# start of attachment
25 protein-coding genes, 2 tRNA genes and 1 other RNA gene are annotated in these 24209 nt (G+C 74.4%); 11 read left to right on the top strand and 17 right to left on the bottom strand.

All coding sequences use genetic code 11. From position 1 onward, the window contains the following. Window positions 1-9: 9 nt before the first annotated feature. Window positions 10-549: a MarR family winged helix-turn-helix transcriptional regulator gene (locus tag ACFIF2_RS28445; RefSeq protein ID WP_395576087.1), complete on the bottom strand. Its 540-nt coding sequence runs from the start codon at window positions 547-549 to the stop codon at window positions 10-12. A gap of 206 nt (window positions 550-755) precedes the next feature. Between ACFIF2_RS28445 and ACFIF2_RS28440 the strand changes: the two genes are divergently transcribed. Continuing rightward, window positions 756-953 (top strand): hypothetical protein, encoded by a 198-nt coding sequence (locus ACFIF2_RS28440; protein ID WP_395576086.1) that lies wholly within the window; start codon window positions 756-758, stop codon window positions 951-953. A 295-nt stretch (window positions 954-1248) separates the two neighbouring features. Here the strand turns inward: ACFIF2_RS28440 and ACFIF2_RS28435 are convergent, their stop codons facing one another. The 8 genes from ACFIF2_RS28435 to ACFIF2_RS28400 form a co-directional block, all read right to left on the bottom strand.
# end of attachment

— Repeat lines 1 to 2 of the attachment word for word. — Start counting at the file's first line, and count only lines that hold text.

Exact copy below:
25 protein-coding genes, 2 tRNA genes and 1 other RNA gene are annotated in these 24209 nt (G+C 74.4%); 11 read left to right on the top strand and 17 right to left on the bottom strand.

All coding sequences use genetic code 11. From position 1 onward, the window contains the following. Window positions 1-9: 9 nt before the first annotated feature. Window positions 10-549: a MarR family winged helix-turn-helix transcriptional regulator gene (locus tag ACFIF2_RS28445; RefSeq protein ID WP_395576087.1), complete on the bottom strand. Its 540-nt coding sequence runs from the start codon at window positions 547-549 to the stop codon at window positions 10-12. A gap of 206 nt (window positions 550-755) precedes the next feature. Between ACFIF2_RS28445 and ACFIF2_RS28440 the strand changes: the two genes are divergently transcribed. Continuing rightward, window positions 756-953 (top strand): hypothetical protein, encoded by a 198-nt coding sequence (locus ACFIF2_RS28440; protein ID WP_395576086.1) that lies wholly within the window; start codon window positions 756-758, stop codon window positions 951-953. A 295-nt stretch (window positions 954-1248) separates the two neighbouring features. Here the strand turns inward: ACFIF2_RS28440 and ACFIF2_RS28435 are convergent, their stop codons facing one another. The 8 genes from ACFIF2_RS28435 to ACFIF2_RS28400 form a co-directional block, all read right to left on the bottom strand.